Analysts speculated that a move last week by Reading, Pa.based Meridian Bancorp to expand its chairman's office would help the bank's efforts to remain independent.
The bank said last Thursday it would add two positions to its four-member executive staff to beef up its management team and focus on technology operations.
Meridian brought in a CoreStates Financial Corp. veteran, William Fenimore Jr., 50, to fill the newly created position of chief technology officer and head of strategic planning.
"Expanding the office of the chairman is a sign to me that selling out to a larger bank over the near term is not going to happen," said Gerard Cassidy, an analyst at Hancock Institutional Equity Services.
The bank also promoted P. Sue Perforty, 41, from executive vice president for retail banking to take charge of Meridian's marketing efforts. She will now be a group executive vice president for strategic marketing and distribution system development in addition to her current responsibilities
Ms. Perrotty won accolades for increasing Meridian's branch system from 150 offices in Pennsylvania in 1986 to the current 333 branches in Pennsylvania, New Jersey, and Delaware.
Meridian's chairman and chief executive officer, Samuel McCullough, said the action would allow him to formalize his staff of advisers.
"Leadership at the end of this century and the beginning of the next century is about managing our three greatest assets - our technology, our customer relationships, and our people," he added.
Mr. McCullough, 55, began building the office of the chairman in 1992. Besides himself, he included Ezekiel S. Ketchum, 59, president and chief operating officer, Thomas Strohm, 45, executive vice president and assistant to the chairman, and David Sparks, 50, vice chairman and chief financial officer.
Mr. Fenimore comes to $15.2 billion-asset Meridian after 29 years with Philadelphia-based CoreStates. He had been chief executive officer of a subsidiary, CoreStates Hamilton Bank, when he left in March. He also held the title of executive vice president for strategic planning and business development for CoreStates' check-processing and related payment services subsidiary, called Transys.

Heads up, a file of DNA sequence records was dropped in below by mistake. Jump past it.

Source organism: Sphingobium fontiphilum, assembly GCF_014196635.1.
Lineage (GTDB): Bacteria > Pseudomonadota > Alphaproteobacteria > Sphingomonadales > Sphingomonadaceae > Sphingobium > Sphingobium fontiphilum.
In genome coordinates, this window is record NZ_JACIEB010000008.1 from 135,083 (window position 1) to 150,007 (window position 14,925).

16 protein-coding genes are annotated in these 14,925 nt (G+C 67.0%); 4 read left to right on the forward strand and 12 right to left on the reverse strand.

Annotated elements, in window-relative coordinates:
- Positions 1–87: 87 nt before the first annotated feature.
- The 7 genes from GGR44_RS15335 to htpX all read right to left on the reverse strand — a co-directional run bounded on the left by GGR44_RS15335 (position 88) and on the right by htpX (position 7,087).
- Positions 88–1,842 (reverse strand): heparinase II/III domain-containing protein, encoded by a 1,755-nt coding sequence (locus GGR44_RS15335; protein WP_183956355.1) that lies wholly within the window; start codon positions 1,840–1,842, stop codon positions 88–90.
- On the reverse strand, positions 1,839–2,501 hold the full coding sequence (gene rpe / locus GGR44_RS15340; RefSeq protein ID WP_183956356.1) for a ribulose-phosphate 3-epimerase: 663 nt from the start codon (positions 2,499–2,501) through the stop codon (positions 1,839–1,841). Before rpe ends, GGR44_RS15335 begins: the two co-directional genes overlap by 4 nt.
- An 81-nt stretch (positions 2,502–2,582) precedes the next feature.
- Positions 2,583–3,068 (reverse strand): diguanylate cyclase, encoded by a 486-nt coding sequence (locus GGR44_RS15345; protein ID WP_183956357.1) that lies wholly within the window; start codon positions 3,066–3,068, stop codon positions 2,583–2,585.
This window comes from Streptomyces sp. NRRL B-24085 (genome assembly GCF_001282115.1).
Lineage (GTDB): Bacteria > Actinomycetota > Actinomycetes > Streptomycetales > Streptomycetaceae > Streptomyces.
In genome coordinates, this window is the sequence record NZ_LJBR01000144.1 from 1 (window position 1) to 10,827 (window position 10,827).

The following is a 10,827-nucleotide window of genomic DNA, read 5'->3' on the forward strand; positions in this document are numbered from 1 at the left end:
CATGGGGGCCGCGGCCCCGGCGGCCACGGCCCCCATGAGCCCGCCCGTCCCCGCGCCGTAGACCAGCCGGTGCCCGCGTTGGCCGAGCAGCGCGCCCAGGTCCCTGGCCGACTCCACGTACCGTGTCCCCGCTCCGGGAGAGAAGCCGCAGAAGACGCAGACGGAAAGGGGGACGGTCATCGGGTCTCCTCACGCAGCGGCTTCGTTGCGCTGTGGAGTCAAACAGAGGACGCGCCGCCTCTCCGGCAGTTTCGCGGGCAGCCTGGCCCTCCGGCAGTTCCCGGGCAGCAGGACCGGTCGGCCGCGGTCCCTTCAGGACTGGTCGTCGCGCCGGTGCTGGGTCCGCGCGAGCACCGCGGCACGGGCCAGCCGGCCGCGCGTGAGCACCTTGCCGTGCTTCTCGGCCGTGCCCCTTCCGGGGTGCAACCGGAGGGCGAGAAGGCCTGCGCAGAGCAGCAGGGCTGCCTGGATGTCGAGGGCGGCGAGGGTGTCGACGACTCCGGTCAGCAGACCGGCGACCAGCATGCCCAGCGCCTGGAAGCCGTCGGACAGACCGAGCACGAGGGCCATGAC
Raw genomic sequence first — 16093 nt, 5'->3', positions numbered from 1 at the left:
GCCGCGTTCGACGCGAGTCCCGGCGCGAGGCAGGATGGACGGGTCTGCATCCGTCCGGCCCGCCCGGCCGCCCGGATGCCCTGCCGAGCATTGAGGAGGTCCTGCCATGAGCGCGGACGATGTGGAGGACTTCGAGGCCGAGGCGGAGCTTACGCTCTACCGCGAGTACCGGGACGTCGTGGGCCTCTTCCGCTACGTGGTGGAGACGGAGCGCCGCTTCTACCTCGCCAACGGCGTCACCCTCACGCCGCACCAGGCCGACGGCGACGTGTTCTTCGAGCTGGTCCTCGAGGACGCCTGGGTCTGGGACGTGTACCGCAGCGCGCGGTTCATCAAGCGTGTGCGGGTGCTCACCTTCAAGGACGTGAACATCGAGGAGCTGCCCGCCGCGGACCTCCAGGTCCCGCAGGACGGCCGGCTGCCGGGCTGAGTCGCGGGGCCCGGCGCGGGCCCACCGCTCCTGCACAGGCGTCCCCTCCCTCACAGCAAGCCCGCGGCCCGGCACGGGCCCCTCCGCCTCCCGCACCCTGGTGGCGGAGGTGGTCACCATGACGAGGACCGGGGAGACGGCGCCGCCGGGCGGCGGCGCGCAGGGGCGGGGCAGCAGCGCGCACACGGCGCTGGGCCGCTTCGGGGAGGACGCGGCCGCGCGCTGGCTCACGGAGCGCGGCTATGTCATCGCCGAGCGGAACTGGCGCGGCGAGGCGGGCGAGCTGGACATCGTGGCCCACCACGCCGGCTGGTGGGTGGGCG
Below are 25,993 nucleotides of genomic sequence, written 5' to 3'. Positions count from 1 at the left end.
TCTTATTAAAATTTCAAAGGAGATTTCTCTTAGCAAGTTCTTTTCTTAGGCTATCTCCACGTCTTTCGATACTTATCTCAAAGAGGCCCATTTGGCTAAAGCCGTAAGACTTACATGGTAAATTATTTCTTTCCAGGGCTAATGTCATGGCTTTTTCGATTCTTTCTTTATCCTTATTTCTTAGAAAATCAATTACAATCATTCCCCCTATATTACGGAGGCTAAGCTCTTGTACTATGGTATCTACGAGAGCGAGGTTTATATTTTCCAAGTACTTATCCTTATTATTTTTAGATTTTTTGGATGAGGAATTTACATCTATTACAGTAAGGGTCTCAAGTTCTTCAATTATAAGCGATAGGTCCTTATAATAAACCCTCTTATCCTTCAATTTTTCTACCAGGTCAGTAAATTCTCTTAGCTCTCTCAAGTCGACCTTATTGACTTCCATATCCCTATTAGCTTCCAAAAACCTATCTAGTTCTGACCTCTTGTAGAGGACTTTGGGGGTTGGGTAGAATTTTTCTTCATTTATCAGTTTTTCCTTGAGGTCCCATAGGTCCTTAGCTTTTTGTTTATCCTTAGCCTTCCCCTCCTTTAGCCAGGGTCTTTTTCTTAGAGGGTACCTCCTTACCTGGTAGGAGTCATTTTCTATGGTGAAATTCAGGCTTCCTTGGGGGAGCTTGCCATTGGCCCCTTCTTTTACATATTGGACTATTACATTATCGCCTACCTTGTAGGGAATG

"We believe the use of intelligent technology is going to make a difference, by marrying the planning functions with the use of technology," he said about his new role at Meridian.
Mr. Fenimore said he left CoreStates just prior to a management restructuring because he and the bank had "philosophical differences" concerning the future direction of Transys. Neither he nor CoreStates would elaborate.
Some analysts speculate that Mr. Fenimore was squeezed out of CoreStates. But all observers agree his move to Meridian was a coup for the Reading-based bank.
"He comes with experience and he comes with the ability to help Meridian because of the company, he worked for," Mr. Cassidy said.
In a separate move, the bank also named William Holland, 51, an executive vice president and head of human resources. Mr. Holland, 51, most recently served as director of human resources for the University of Pennsylvania.
In his new role at Meridian he will report to Mr. Sparks.